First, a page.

Google, Inc., USA
Title: Advice to a Promising OCR Researcher
Document Analysis and Recognition remains a vibrant and challenging field, spanning and touching several domains, including pattern recognition, computer vision, linguistics, digital humanities, and augmented reality. Probably most of the best work in this field remains to be done. That work will build on what came before -- in terms of techniques and understanding already achieved, but also by learning from the best practices of our colleagues and predecessors. As an OCR researcher, in this talk I'll try to reflect on some of the advice I've received from mentors, colleagues, and others in various places, including MIT, Xerox PARC, and Google. I'll present the ideas in the context of developing an Optical Character Recognition system at Google.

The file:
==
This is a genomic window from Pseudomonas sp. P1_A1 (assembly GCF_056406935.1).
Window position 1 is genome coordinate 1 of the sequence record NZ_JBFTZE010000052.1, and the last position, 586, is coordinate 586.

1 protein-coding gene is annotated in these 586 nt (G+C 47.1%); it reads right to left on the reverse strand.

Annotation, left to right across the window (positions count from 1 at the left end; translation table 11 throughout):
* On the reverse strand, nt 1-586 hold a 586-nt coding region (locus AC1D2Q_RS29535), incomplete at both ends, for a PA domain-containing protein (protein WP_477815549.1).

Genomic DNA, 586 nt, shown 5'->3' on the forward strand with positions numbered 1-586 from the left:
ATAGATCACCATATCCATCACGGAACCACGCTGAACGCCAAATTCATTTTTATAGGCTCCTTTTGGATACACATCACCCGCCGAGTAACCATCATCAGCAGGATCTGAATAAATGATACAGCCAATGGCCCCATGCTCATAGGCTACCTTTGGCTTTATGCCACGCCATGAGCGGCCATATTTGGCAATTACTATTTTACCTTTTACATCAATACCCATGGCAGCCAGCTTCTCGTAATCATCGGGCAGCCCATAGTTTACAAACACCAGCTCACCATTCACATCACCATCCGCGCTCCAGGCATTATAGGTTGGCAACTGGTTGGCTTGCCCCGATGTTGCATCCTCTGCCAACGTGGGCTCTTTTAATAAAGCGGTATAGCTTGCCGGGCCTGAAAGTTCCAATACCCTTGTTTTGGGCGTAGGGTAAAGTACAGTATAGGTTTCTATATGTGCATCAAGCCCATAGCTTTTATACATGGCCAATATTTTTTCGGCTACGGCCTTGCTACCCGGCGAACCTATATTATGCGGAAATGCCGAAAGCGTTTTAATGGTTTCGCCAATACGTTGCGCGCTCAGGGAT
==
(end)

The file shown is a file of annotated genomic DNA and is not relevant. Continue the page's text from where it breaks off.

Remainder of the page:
Ashok C. Popat received the SB and SM degrees from the Massachusetts Institute of Technology in Electrical Engineering in 1986 and 1990, and a PhD from the MIT Media Lab in 1997. He is a Research Scientist at Google in Mountain View, California. At Google he has worked on several projects, including Books, Translate, and (most recently) Optical Character Recognition (OCR). He is part of a team that has developed an OCR system that can handle more than 200 languages, many of which are currently supported through the Cloud Vision web-based API. Prior to joining Google in 2005 he worked at Xerox PARC with Gary Kopec and Henry Baird, on Document Image Decoding. Between 2002 and 2005 he was also a consulting assistant professor of Electrical Engineering at Stanford, where he co-taught (with Dan Bloomberg) a course "Electronic documents: paper to digital." He has also worked at Motorola, Hewlett Packard, PictureTel, and the EPFL in Switzerland. His areas of interest include signal processing, data compression, and pattern recognition. He enjoys running, skiing, sailing, hiking, and spending time with his wife and two daughters.